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[Share][Solutions]A newbie shares his disk resizing experience: CentOS 6.5 32-bit system

More Posted time:Jul 8, 2016 15:04 PM
[Solutions]A newbie shares his disk resizing experience: CentOS 6.5 32-bit system
I use CentOS 6.5 (32-bit) and data disk is mounted under /mnt/, so the approach to resize a disk is slightly different fromwhat is described by Alibaba Cloud. Next, I am going to document the process as below for future reference. I am new to Linux, so please bear with me if you are an expert

I have written this article on my WordPress blog. Now I just needed to copy it from there. Below is the disk resizing process:

Create a snapshot (this makes it easy to recover in case ofany problems), and then resize the disk at back end.

1. Go to the ECS console
2. Select all disk pages or the disk page for this instance
3. Select "More" at the end of each disk entry
4. Select "Disk Resizing" to go to the disk resizing operation page
5. Enter the size you desire (40 GB in this case)
6. Submit the resizing order. For pay-as-you-go disks, billing will be based on the resized disk from the next billing period (currently by the hour). For subscription-based disks, the difference is added to the subscription price

Resizing only applies to the disk capacity, not to partitions and the file system. After resizing, you need to allocate the storage space manually.

For a newbie, the most difficult part lies exactly in the steps after disk resizing:

1. Rebootthe server

2.umount /dev/xvdb1
The error message says "Device is busy and the file is in use." I thought this was probably because the website was still running, so I stopped MySQL with "service mysqld stop" and ran "umount /dev/xvdb1" again. The problem was resolved.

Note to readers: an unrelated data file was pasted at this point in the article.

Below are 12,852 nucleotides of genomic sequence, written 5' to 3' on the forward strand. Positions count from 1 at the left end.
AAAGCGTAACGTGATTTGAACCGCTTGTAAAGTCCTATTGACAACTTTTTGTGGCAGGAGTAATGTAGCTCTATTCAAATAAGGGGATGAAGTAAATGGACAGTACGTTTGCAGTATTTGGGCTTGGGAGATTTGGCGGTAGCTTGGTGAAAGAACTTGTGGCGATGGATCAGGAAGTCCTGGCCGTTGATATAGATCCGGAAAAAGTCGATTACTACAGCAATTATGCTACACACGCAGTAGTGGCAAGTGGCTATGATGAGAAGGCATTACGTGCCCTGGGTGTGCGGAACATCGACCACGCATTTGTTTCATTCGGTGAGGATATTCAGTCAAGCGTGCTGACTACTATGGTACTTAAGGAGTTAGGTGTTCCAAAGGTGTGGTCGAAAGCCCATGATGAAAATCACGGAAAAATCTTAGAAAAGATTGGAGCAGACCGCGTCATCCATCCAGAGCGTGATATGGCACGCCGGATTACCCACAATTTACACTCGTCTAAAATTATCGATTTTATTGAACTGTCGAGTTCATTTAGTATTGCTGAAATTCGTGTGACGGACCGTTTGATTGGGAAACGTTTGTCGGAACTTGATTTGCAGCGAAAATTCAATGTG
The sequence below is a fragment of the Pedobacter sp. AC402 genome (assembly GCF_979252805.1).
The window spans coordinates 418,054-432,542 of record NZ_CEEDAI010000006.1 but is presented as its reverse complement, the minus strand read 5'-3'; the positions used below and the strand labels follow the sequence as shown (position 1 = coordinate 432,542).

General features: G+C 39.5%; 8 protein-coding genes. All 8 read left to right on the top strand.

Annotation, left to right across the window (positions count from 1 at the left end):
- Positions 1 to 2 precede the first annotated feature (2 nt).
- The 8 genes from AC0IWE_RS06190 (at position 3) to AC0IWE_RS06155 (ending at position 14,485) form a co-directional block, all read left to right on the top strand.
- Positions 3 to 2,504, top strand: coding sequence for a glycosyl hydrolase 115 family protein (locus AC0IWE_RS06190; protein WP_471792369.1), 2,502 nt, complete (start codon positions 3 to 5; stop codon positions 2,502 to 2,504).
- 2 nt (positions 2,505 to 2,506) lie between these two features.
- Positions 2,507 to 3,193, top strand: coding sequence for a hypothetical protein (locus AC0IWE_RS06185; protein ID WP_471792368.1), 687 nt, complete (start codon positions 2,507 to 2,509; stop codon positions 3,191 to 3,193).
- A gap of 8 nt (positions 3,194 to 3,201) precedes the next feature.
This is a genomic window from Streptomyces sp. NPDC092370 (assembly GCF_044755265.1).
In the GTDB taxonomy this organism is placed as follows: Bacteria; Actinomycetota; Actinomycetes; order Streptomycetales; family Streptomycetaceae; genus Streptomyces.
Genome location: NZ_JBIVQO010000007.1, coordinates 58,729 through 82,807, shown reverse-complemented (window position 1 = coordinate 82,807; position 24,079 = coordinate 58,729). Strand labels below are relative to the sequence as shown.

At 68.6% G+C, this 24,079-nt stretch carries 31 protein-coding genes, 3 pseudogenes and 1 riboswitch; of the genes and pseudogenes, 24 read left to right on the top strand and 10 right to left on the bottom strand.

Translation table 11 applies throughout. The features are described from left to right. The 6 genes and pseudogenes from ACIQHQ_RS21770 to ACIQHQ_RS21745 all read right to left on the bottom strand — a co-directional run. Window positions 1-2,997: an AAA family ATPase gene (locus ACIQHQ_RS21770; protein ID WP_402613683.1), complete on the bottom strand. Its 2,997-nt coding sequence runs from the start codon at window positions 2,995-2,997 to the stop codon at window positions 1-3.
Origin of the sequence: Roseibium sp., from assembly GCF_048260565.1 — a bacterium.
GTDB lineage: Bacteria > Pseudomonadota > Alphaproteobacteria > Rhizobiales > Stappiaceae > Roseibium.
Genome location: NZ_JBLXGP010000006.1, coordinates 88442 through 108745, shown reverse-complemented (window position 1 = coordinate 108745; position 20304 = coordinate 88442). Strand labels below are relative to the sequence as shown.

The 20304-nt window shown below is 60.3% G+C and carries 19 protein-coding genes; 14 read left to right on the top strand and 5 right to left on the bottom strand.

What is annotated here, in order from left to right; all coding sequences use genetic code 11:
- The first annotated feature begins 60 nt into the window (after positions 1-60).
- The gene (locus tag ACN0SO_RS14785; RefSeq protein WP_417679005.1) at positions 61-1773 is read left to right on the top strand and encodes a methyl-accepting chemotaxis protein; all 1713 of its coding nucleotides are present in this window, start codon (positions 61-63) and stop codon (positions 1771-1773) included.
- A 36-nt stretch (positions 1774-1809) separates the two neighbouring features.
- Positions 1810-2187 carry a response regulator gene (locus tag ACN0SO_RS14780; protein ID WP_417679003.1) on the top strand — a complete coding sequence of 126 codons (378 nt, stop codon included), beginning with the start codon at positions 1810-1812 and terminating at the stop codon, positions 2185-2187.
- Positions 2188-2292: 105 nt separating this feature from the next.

3. Run "fdisk -l" and check disk serial number "/dev/xvdb1"

4. Delete the original partitions and create new partitions
(I entered an extra "1"at the end so it became "xvdb1", and the error message says "Re-reading the partition table failed with error 22:")
Use the "fdisk" command and enter "d" to delete the original partitions. Then, successively input "n", "p", and "1" (number) to create new partitions. When "sector" is selected, press Enter to select the default values. You can also make a selection based on your own needs. For data consistency, First sector should be consistent with the original partition settings.
    fdisk /dev/xvdb
Press Enter two times to show Command (m for help)

5.Enter "wq"
It prompts: The partition table has been altered!
                  Calling ioctl() to re-read partition table.
                  Syncing disks.

This means the operation is successful!

6. Format the disk
Use the "resize2fs" command to expand the size of the file system, so that existing data will not be lost.
e2fsck -f /dev/xvdb1
resize2fs /dev/xvdb1

7. Mount the disk
Finally, mount the resized disk to its original mount point
mount /dev/xvdb1 /mnt/
("/mnt/" is my original mount point)

8. Using the "df -h" command, you can view the disk information
df -h

To be on the safe side, please reboot the system to check if everything works.

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1st Reply#
Posted time:Jul 11, 2016 15:12 PM
Is it possible to provide some screenshots for steps?  It is hard to find items since I am new for Linux...